“We have an epidemic of vaping in our schools,” said Joy McGregor, HPSD chair and Slave Lake trustee, at the November 14 trustee meeting.
To combat vaping, the school division has built cut out so that the hand-washing part of the washroom is visible from the hallway.
“It’s stopping people from using the washrooms,” added McGregor.
Vapes can only legally be sold to people 18 and older, but kids get them.
McGregor reached out to AHS Tobacco and Vaping Enforcement, which has held two undercover youth-buying investigations in Slave Lake. The first time all stores failed. The second time only one did. In High Prairie, stores did better.
“These kids who are 13 look 13,” said McGregor.
Kids also get vapes from their parents, she added. They can be nicotine free, or include nicotine, flavours, or cannabis products.
A former smoker, McGregor thinks that flavoured cigarettes when she was a teen would have added even more social pressure to smoke. Kids are experiencing a lot of pressure to vape, she adds. Plus the nicotine buzz would be addictive.
“We need to be lobbying (the government) that they are not flavoured,” said McGregor.
“We need more education and lobbying,” agreed Trustee Tammy Henkel. “This might be one of the most important things we do.”
It took decades for the number of smokers to decrease, she added. This was based on a lot of research on long-term health dangers, which doesn’t exist yet for vaping.
Holy Family Catholic Regional School Division in the Peace Country added vaping detectors to all schools in 2023.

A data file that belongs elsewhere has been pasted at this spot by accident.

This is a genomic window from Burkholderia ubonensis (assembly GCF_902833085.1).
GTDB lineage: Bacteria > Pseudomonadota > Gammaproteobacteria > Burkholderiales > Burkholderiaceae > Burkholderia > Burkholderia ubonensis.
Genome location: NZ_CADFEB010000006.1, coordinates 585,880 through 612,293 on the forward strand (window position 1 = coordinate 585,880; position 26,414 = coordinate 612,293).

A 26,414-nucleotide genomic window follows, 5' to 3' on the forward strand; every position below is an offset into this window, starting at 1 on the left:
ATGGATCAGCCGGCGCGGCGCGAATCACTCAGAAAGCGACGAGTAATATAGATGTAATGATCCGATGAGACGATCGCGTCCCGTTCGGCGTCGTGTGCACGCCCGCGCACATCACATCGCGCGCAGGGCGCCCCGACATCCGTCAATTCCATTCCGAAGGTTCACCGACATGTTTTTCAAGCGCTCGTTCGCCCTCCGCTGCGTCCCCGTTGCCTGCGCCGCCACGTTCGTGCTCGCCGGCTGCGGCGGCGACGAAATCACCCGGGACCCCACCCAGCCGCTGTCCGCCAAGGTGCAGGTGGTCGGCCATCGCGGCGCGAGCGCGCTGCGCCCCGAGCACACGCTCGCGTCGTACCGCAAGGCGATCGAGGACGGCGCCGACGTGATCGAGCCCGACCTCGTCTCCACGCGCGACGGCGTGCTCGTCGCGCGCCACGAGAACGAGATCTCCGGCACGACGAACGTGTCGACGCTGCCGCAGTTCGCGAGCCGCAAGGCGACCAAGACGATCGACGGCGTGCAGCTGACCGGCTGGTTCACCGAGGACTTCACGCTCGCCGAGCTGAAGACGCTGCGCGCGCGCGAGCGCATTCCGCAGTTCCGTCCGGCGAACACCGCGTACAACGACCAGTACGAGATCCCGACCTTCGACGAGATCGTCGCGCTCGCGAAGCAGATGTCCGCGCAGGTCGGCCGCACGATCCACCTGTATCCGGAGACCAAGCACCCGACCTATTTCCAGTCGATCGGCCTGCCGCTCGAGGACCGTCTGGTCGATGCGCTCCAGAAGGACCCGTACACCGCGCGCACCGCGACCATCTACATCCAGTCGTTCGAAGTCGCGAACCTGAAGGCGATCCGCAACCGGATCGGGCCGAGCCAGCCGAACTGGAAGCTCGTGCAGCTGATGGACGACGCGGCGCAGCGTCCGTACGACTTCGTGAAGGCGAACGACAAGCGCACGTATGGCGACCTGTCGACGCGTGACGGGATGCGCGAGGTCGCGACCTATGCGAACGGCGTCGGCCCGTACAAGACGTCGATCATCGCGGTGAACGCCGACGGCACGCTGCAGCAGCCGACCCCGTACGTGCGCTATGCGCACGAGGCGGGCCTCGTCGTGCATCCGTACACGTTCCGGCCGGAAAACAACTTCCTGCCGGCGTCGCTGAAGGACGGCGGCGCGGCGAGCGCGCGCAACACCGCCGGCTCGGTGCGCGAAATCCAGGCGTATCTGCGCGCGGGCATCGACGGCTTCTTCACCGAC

Administration reached out to Holy Family and found they spent $90,000 to add vaping detectors to their washrooms.
HPSD Superindendent Murray Marran said Holy Family is a small division, so this would be similar to HPSD just doing the secondary schools.
The original plan was to have the vape detectors only in secondary schools, but the board was interested in all schools.
McGregor is aware of students at EG Wahlstrom School (Grade 4 to 6) in Slave Lake being caught with vapes.
The board heard that the only person caught by Holy Family in an elementary school so far was a parent on a community day.
Only one company in Canada (out of Edmonton) sells and maintains these detectors. Each costs $1,800 to install and $167 per year. The company needs to test each location.
Council passed a motion to order the testing to be done, if possible before the December 19 meeting, if it costs less than $5,000.
Council wasn’t ready to approve the purchase of the detectors, until it learns when they would need to be replaced.